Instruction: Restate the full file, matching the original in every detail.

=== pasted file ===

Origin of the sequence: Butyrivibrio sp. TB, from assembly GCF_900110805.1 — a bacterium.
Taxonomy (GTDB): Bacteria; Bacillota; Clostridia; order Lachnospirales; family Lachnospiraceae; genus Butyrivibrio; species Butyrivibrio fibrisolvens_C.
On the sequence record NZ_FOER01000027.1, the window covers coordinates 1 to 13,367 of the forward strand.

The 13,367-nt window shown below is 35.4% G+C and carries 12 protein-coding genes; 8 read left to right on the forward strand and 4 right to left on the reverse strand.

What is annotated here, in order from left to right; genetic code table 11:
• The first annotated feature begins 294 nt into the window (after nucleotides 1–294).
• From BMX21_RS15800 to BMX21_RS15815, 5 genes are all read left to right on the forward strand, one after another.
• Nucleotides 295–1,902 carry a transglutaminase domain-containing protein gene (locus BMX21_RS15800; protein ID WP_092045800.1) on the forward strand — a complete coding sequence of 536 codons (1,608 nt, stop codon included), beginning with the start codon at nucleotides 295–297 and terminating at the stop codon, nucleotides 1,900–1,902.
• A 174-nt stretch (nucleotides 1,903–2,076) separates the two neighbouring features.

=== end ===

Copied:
Origin of the sequence: Butyrivibrio sp. TB, from assembly GCF_900110805.1 — a bacterium.
Taxonomy (GTDB): Bacteria; Bacillota; Clostridia; order Lachnospirales; family Lachnospiraceae; genus Butyrivibrio; species Butyrivibrio fibrisolvens_C.
On the sequence record NZ_FOER01000027.1, the window covers coordinates 1 to 13,367 of the forward strand.

The 13,367-nt window shown below is 35.4% G+C and carries 12 protein-coding genes; 8 read left to right on the forward strand and 4 right to left on the reverse strand.

What is annotated here, in order from left to right; genetic code table 11:
• The first annotated feature begins 294 nt into the window (after nucleotides 1–294).
• From BMX21_RS15800 to BMX21_RS15815, 5 genes are all read left to right on the forward strand, one after another.
• Nucleotides 295–1,902 carry a transglutaminase domain-containing protein gene (locus BMX21_RS15800; protein ID WP_092045800.1) on the forward strand — a complete coding sequence of 536 codons (1,608 nt, stop codon included), beginning with the start codon at nucleotides 295–297 and terminating at the stop codon, nucleotides 1,900–1,902.
• A 174-nt stretch (nucleotides 1,903–2,076) separates the two neighbouring features.